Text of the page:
Categories: Weather

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All phtos by Leah Kozak for the Village Voice
Manhattanhenge showed up over the New York skyline this past Friday -- if only partially through the clouds.

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"Umbrellas Were Useless:" A Grumpy Dispatch From 1882, On the Rainiest Day in New York History

Categories: Rain, Weather

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Photo by Flickr user Chris Ford
It's kind of pretty when you don't have to stand in it.
A happy, soggy May Day to all of you. You may have noticed a torrential downpour generating from the sky yesterday, soaking your hair, your laptop, your socks, your life, and generally making everything unbearable. According to the National Weather Service, nearly 5 inches fell in Central Park, the 10th soggiest day on record. There was flooding on both the West Side Highway and FDR Drive, as well as from the Bronx River. A flood warning remained in effect for the whole city and southern New York State until 9:15 this morning, and until 11:15 for the Bronx because of continued leakage from the river. And at Times Square, the weather decided to venture into the subway station:



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De Blasio Tries to Cheer Up Miserable New Yorkers: "We Are Tough by Nature"

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YouTube.com
This mayor has given so many press conferences about winter weather we ought to start calling him de BlasiSNOW, amirite?

On Wednesday, the mayor tried to console New Yorkers increasingly grumpy over the string of storms by telling them, "We are tough by nature... We don't give in to challenges." Next, he tried channeling the ghost of mayor Ed Koch, who used to say, "I wake up every morning and say to myself, 'Well, I'm still in New York. Thank you, God.'"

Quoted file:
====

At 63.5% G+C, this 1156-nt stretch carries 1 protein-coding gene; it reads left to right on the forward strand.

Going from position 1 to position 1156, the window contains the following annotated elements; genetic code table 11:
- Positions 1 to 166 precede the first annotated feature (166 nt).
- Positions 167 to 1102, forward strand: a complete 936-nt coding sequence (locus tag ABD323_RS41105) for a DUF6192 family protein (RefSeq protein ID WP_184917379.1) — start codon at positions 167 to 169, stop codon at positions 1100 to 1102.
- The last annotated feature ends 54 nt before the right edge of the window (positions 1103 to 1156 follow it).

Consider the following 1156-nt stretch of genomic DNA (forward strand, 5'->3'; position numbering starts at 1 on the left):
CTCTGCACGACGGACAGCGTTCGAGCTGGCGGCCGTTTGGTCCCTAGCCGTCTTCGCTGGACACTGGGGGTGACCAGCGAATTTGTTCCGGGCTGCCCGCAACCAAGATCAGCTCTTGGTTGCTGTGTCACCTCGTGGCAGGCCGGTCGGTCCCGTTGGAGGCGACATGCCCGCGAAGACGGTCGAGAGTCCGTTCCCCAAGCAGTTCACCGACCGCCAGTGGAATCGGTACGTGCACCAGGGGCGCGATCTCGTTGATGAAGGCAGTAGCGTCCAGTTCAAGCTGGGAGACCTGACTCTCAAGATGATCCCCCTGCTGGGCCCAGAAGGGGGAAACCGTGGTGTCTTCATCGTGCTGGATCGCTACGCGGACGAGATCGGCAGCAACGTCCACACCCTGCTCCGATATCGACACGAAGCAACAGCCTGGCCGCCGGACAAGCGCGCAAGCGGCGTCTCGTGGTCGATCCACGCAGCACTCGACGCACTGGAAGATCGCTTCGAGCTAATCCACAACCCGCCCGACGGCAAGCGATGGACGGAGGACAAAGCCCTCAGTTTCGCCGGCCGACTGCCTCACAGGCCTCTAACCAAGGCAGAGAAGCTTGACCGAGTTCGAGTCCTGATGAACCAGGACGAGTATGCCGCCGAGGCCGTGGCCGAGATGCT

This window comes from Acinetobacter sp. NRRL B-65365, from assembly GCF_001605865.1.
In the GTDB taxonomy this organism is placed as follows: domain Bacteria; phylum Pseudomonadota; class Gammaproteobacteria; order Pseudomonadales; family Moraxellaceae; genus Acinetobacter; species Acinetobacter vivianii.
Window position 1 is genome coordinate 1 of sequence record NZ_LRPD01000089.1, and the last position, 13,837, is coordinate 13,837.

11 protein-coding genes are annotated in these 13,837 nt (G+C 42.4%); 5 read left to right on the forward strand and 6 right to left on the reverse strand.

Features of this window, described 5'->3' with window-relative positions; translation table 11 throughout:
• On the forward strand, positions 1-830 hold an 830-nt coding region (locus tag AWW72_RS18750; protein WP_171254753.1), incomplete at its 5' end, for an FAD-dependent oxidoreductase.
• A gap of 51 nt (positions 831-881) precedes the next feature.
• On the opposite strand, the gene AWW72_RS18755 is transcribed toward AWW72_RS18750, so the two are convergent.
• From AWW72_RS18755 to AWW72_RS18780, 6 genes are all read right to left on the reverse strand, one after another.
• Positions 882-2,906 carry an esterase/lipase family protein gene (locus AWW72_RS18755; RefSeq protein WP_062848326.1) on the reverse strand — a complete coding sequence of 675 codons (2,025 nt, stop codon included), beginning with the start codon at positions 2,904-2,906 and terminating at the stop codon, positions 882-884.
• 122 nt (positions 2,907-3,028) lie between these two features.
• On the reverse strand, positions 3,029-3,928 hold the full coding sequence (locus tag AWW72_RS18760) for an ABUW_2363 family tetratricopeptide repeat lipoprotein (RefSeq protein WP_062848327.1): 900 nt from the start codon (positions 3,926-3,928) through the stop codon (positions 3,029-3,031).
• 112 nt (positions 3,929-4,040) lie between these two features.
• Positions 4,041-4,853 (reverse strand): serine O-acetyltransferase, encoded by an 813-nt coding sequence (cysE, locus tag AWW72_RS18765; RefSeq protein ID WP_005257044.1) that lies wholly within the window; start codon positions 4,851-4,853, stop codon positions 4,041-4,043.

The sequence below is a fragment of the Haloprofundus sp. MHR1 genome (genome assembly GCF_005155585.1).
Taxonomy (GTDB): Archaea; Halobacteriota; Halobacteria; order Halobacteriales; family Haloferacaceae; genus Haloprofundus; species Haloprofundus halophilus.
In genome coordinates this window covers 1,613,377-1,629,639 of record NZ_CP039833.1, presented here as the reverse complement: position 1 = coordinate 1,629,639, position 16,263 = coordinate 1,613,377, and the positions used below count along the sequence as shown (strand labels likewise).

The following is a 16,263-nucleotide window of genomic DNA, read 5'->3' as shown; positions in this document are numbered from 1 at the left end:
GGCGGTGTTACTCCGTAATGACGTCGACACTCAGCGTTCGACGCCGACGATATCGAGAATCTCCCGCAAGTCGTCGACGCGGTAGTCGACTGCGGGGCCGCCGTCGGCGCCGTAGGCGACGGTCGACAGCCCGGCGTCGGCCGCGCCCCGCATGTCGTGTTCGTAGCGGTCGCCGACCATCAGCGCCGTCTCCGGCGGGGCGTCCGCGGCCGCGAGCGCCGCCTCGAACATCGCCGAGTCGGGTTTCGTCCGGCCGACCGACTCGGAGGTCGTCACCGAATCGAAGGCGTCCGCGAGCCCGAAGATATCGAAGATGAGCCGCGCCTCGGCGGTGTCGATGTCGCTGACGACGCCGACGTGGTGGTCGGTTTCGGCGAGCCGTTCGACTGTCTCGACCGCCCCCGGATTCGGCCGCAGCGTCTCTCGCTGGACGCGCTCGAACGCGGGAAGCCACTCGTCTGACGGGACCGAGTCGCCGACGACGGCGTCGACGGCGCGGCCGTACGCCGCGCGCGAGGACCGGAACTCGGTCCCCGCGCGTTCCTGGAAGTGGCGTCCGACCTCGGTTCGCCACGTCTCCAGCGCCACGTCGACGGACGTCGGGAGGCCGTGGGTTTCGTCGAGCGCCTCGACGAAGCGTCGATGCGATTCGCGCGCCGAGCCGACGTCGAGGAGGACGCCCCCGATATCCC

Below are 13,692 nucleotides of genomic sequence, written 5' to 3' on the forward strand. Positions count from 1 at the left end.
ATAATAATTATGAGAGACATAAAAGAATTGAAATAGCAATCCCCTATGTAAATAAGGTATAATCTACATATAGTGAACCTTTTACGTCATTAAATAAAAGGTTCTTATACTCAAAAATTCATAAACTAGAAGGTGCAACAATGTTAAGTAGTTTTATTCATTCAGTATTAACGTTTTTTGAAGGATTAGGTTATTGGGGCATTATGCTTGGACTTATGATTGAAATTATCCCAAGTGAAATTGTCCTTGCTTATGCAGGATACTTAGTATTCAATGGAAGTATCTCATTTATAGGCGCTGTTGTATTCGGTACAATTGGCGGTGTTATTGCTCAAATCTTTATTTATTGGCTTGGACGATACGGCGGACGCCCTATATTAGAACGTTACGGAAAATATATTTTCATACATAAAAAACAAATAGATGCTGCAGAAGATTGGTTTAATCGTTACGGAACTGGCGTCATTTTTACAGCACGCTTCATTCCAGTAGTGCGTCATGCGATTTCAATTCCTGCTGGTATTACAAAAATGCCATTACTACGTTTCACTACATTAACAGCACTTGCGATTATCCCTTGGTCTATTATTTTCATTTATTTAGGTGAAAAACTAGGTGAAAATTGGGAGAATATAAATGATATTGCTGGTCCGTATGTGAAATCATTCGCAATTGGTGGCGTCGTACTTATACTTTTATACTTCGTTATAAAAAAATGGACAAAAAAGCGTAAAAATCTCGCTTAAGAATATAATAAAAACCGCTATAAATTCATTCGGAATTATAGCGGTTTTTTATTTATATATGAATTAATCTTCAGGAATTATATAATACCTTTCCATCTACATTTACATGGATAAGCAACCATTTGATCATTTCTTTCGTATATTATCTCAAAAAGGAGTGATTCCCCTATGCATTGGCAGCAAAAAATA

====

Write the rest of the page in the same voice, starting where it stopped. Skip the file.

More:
Even in on our darkest days, we can take comfort in our illusory superiority.

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Nasty Winter Storm Wreaking Havoc on New York

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emeryway via Flickr
It is ugly out there. Winter storm Nika swept into town late last night, bringing with her heavy snow, sleet, freezing rain, traffic jams, public transit delays, and a risk of power outages.

The National Weather Service is forecasting accumulations of 4 to 6 inches of snow, and a quarter inch to four tenths of an inch of ice. The ice building up on tree limbs and power lines could cause power outages. The winter storm warning will remain in effect until 6 p.m. Wednesday.


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New Yorkers Are Pretty Expletive Tired of All This Expletive Snow

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Image via Twitter user @Beanielouisfab
But seriously. Eff this.
It's snowing. Again. It's real cold. Again. It's 30 degrees but feels colder, and the weather forecast says much of the city is currently experiencing something called "snow fog," which sounds absolutely disgusting. The National Weather Service is warning that we should expect six to eight inches, "treacherous" driving conditions, and terrible visibility. It's also heavy, wet snow that's hard to clear, or what they cheerily call "heart attack snow." According to the Federal Aviation Administration, flights arriving at LaGuardia are delayed by an average of 4 hours and 13 minutes. According to the Department of Education, the schools are open but field trips are cancelled, the cruelest combination known to man.

At this point, we've moved through all the stages of winter: initial wonderment and excitement, hot chocolate-making, mild complaining, major cabin fever, a brief feeling of relief at yesterday's miraculous 50-degree respite, and back to complaining. And today, finally, we've reached cursing. Lots and lots of cursing.